McFadden, who offered training and assistance to candidates as part of her position as campaign chair, said she resigned from her volunteer post because of sensitivity over the perception that something might be amiss.

However, she insists she didn’t pass any information to the Golden campaign.

“I was a Bernie Sanders supporter, and neutrality is of utmost concern to me,” she said.

In an email follow-up, she said an action she took could lend itself to the perception of bias and distract from the qualifications of candidates. She didn’t specify what the action was, though.

“Personally, I do not believe that any candidate received any actual strategic gain through my actions, nor is there evidence of any,” McFadden said.

After the Jackson County Democrats executive committee expressed concern about “heightened sensitivity around the issue of neutrality,” she submitted her resignation last Thursday.

McFadden said the list of neighborhood leaders would be available on the Jackson County Democrats’ website to any candidate or person who signed up as a neighborhood leader.

The neighborhood leader program is set up so a key person in a neighborhood gets in touch with 35 neighbors as part of a get-out-the-vote effort, she said.

McFadden said the leaders are instructed to remain impartial. “They’re not allowed to give advice about how you’re supposed to vote,” she said.

Candidate Julian Bell said he thought McFadden was very helpful to candidates and that anything she provided was public information.

“I was told there was some disagreement about what Julie was doing and what the Democratic Party has in mind,” he said. “It didn’t seem like to me she had done anything mischievous.”

Candidate Athena Goldberg said she’s been too focused on her campaign and hasn’t been able to take time to assess the information.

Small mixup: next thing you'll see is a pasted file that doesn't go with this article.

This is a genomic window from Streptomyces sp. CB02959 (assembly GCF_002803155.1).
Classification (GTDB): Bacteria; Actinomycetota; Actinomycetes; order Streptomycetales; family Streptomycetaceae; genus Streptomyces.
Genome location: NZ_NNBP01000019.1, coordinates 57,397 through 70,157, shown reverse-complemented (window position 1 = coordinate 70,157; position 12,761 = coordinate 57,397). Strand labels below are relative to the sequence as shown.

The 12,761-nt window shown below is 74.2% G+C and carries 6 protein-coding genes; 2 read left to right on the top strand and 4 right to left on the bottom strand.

She said she views the controversy as more of a distraction as voters get ready to receive their ballots.

“I would really not want anything to distract them and make them not vote on May 15,” she said. “I would encourage Democrats to vote.”

David Roadman, chair of Jackson County Democrats, sent out an email alert Sunday that the candidates forum was canceled.

“I am concerned that recent developments and changes within the Party concerning our campaign committee staff have made the forum logistically problematic, in addition to hampering the ability of our candidates to speak about their campaigns and platforms,” stated Roadman, who could not be reached for comment Monday.

Nathan Soltz, vice chair of Jackson County Democrats, sent party members an email attempting to explain why the candidates forum was canceled.

“As far as canceling the forum goes, that’s not part of what I was instructed as being the point of contact on,” he stated. “I promise you that you are not alone in wondering what’s going on; we’re trapped somewhere in vague bylaws and a complex 700-page procedural book. I think it’s safe to say that you’re not the only one unhappy with it.”

Soltz, in an email response Monday, stated, “After a robust discussion of our executive committee, we have made committee changes because of concerns about how access to internal party data has been used,” without specifying what the concerns were. He did say the concerns about access to internal party data have been raised by several people but said it has become a distraction to the goal of electing a Democrat to the Senate.

Reach reporter Damian Mann at 541-776-4476 or Follow him on